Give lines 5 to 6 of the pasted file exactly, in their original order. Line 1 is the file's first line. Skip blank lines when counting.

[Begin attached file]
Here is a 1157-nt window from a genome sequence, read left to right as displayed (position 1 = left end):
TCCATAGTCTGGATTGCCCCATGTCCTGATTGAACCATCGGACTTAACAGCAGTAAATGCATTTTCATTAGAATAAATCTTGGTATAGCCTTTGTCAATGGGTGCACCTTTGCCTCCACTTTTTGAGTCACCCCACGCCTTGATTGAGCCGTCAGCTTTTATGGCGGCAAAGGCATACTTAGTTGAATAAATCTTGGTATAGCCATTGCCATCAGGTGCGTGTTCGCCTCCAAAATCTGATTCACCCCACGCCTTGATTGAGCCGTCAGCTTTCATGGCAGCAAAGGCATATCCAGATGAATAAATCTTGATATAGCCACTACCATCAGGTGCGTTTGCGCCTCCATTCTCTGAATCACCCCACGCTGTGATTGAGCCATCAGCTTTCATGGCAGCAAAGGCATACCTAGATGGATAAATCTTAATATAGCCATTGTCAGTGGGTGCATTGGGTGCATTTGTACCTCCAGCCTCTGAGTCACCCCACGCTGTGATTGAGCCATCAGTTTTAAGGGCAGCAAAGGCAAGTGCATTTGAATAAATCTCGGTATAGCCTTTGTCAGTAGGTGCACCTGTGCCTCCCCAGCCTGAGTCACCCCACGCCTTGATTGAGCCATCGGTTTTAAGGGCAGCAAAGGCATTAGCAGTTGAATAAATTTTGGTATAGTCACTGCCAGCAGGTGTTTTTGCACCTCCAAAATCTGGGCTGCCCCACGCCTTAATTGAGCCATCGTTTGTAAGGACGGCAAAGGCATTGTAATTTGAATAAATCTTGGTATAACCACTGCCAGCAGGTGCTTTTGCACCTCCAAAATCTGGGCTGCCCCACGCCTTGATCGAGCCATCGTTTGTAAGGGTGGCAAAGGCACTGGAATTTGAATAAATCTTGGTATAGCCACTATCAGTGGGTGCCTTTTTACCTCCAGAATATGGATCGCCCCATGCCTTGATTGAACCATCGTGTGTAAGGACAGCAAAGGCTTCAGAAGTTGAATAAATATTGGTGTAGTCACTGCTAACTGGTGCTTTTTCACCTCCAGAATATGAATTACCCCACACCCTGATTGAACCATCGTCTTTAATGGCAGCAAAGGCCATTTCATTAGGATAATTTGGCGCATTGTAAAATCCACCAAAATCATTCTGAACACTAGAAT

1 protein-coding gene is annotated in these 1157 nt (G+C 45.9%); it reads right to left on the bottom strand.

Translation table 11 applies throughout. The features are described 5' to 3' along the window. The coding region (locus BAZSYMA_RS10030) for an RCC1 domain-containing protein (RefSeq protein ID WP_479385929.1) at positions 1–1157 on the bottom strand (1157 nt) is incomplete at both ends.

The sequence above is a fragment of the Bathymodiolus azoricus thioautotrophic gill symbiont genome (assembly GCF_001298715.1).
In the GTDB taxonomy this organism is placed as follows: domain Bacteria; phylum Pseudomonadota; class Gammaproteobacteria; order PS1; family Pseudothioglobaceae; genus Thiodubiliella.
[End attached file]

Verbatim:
The sequence above is a fragment of the Bathymodiolus azoricus thioautotrophic gill symbiont genome (assembly GCF_001298715.1).
In the GTDB taxonomy this organism is placed as follows: domain Bacteria; phylum Pseudomonadota; class Gammaproteobacteria; order PS1; family Pseudothioglobaceae; genus Thiodubiliella.